A clear drop in domestic spend has had a significant impact on this year's New Zealand Bloodstock Select Sale and was the difference between matching last year's healthy results.
After a tentative start on Wednesday, the clearance rate strengthened throughout the sale to settle at 76 per cent with 437 individuals sold over the three days for total receipts of $20,679,500 and an average price of $47,363. The median price remained steady at $40,000, a 16 per cent drop on last year's median price of $47,500.
"Our flat domestic racing industry has had a disappointing effect on the Select Sale and the negative impact it is having is even more evident when looking at the Premier and Select sessions from this week combined," said New Zealand Bloodstock managing director Andrew Seabrook.
"Over the past five days over $6.5 million less has been spent by domestic buyers who have historically underpinned the middle market."
Yesterday's highest-priced lot was fittingly the last yearling by Waikato Stud's perennial champion sire O'Reilly to go through the Karaka sale ring. Having attracted feverish bidding from many parties, Cambridge-based conditioner Roger James proved too strong with a final bid of $200,000.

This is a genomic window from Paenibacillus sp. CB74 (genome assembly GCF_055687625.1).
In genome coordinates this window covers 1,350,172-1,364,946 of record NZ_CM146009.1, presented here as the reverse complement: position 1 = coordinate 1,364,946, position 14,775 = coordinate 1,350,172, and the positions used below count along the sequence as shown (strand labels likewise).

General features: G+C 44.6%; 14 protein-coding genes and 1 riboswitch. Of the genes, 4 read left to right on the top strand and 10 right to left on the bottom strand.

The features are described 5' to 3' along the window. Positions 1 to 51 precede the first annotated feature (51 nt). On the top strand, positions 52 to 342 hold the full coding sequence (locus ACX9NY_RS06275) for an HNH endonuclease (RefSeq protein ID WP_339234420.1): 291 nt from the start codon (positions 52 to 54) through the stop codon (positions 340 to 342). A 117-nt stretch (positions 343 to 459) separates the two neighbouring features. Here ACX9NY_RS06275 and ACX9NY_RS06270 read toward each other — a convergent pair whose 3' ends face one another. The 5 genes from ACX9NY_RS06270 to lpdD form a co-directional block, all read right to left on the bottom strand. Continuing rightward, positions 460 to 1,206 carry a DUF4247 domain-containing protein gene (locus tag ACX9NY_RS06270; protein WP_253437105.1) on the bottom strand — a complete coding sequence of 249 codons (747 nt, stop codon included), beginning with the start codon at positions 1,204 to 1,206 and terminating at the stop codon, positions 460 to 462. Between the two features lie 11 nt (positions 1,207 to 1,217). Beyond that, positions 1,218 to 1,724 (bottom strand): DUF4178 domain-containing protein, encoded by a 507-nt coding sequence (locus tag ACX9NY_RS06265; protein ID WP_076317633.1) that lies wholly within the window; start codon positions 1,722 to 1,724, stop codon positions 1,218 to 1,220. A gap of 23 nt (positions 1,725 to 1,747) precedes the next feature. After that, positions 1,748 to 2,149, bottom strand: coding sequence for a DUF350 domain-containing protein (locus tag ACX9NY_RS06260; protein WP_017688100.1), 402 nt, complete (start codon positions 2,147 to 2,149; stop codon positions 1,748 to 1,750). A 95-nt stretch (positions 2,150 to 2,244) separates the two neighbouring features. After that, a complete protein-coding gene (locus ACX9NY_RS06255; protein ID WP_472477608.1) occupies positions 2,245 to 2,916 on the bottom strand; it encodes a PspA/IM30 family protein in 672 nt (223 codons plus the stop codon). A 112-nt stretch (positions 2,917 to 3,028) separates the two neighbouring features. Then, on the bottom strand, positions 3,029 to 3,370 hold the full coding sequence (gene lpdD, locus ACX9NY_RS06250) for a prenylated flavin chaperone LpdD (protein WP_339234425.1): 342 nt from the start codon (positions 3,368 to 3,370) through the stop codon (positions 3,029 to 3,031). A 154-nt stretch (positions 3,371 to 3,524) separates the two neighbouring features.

At Lot 1097 the colt is from the Zabeel mare Toss Up and from the family of dual Oaks winner Daffodil and with this in mind James has big Derby aspirations for him.
"There were only two colts I had earmarked as Derby types and he was at the top of that short list."
Musing after the sale Waikato Stud's Mark Chittick commented: "O'Reilly's responsible for where Waikato Stud stands in the market now and it's a sad moment because he was part of the family."
Westbury Stud took top honours as the leading vendor by aggregate selling 40 lots for $2,079,500 and their top price fetched being $135,000 for Lot 1024. The Swiss Ace colt was bought by Singapore-based trainer Stephen Gray.
Novara Park's Jakkalberry topped the leading sire table by average with three youngsters selling for an average of $92,500.
- NZ Racing Desk